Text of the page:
Actuary is one of the fastest growing careers in the country. Yet ask most people, and they cannot describe the job. The best answer you may get is, “They work with insurance companies.” Actuaries actually are much more than number crunchers for MetLife. The field is expanding with openings and possibilities, quickly evolving into a viable career.
Actuaries, at the most basic level, adjust rates for insurance policies based on the amount of risk. They use mathematical models to predict the premium, which is the amount you should be paying each month for a policy. For example, they consider health, smoking history and age when analyzing risk.
Actuaries are not limited to the insurance industry, though. They can work as consultants to firms that offer retirement benefits to their employees, determining how much employees should pay into the program. They can also work for the financial industry, working with advisors to analyze and minimize risk on investments. Actuaries also work for the government, from local to federal branches; for example, they calculate and adjust social security payments.
Often people mistake an actuary career as exclusively math-oriented. Carol Marler, an actuary from Indianapolis, Ind., works in reinsurance. Her company buys policies from other insurers who are unable to handle the amount of risk they have taken on. “It’s a business career using applied math,” says Marler.
Actuaries are required to have a bachelor’s degree, a background in math or physics and pass a series of exams to be qualified to practice. College students will often take the first two exams before graduation.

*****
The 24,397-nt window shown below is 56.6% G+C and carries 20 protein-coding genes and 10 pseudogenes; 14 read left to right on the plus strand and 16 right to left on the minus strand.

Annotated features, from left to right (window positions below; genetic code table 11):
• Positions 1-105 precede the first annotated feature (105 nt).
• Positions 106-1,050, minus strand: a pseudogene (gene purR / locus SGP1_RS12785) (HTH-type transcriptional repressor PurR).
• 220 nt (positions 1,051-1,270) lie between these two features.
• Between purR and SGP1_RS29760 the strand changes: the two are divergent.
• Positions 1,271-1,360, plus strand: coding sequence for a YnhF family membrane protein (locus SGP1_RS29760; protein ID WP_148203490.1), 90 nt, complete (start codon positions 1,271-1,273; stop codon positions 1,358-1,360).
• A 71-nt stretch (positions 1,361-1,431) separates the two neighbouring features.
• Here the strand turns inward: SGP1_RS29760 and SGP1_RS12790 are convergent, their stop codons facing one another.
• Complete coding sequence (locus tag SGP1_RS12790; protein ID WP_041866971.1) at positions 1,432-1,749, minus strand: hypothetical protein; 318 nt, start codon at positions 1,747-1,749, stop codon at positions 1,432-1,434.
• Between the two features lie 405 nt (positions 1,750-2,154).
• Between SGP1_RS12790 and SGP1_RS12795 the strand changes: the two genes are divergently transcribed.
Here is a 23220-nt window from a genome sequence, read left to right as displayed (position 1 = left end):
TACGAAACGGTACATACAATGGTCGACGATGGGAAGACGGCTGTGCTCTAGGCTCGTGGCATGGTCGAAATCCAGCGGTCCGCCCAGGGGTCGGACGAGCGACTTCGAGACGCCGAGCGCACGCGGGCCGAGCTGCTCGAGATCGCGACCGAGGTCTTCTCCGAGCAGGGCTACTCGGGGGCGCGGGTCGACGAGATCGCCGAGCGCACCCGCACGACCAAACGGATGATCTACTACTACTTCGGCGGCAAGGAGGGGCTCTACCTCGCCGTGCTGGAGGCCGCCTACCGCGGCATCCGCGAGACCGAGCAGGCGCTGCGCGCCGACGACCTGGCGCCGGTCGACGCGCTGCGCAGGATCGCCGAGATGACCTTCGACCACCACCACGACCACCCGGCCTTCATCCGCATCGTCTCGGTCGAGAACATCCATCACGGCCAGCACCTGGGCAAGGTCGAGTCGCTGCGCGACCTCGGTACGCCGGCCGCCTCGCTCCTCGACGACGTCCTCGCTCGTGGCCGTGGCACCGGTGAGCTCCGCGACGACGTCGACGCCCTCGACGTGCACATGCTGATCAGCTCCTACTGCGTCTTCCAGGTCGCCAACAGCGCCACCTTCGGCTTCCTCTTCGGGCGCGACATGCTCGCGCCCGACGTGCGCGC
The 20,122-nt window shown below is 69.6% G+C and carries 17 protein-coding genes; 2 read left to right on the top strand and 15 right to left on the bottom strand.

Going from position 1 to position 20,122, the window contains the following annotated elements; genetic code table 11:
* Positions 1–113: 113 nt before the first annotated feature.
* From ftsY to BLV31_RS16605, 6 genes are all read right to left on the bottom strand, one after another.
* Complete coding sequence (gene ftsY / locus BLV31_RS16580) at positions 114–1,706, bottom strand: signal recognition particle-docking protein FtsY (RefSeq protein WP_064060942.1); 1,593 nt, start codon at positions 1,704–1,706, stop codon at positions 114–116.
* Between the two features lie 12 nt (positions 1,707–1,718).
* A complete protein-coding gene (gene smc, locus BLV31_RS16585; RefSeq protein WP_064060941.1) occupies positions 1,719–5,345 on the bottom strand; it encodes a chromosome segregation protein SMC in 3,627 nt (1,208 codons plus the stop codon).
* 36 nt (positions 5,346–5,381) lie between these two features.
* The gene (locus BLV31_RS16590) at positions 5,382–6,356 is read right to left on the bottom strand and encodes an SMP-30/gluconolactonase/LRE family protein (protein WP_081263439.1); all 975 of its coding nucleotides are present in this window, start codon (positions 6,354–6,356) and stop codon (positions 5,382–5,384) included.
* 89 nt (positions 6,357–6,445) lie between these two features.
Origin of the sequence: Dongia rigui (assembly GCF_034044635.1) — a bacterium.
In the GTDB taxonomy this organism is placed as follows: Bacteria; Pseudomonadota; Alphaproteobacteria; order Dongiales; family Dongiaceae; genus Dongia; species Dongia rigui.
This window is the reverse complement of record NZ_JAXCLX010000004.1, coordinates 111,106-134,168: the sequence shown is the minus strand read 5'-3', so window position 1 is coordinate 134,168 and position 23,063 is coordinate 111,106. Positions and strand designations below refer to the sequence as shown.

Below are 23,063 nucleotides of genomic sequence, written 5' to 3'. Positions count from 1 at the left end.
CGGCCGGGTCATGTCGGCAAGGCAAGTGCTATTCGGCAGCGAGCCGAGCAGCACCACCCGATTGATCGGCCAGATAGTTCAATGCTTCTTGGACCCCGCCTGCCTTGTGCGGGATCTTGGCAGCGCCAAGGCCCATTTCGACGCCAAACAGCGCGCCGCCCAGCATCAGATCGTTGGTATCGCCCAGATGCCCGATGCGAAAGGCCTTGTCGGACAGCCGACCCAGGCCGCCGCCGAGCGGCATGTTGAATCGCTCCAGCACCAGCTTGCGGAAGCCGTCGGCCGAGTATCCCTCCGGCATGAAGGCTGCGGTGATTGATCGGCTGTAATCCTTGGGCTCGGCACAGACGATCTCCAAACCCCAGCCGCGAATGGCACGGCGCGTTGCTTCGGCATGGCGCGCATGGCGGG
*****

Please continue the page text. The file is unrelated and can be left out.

Depending on an actuary’s focus, he or she will take an exam administered by the Society of Actuaries or the Casualty Actuarial Society. The exams are multipart and can take years to complete. For example, the Casualty Actuarial Society requires at least seven exams to qualify. The specifics can be found on their respective websites. Fortunately, many firms will offer support to candidates after they pass the preliminary exams. While most candidates study on their own for the tests, many colleges and universities offer programs in actuarial science.
An actuary should have excellent computer skills and be comfortable with modeling software. A good knowledge of spreadsheet software, like Microsoft Excel, is a requirement of the job.
An actuary’s typical day will consist of research; they design models to analyze risk and correctly price a premium. While most of the day may be spent in front of a computer, meetings and presentations are also a part of the job. Actuaries can provide input on how to design new insurance policies and how to market them to the public. Writing is a sizable component of the job; after all, they must explain their calculations to business-minded executives.
Job outlook and salary
According to the Bureau of Labor Statistics (BLS), the outlook for actuaries is particularly good. While insurance companies may shed jobs in upper level management, according to the BLS, the need for non-traditional actuaries, especially in consulting positions, is high. According to Noor, “The reason for this is they understand that there is risk in society.” The threat of natural disaster will never disappear, and as long as there is risk, society will need actuaries.
Among the median of actuaries, the average yearly salary is about $110,090, according to the BLS. Keep in mind that the starting actuary will earn considerably less than this. Yet through steady promotion and the completion of exams, the actuary can earn salary increases.
For those who love math and business, a career as an actuary can be an exciting combination of the two. Making sense of the world is a near impossible job, for we live in an unstable world, but it is an actuary’s responsibility to address this, assign a value and make sure that we are prepared for whatever comes next.
Brought to you by The University of Pittsburgh at Bradford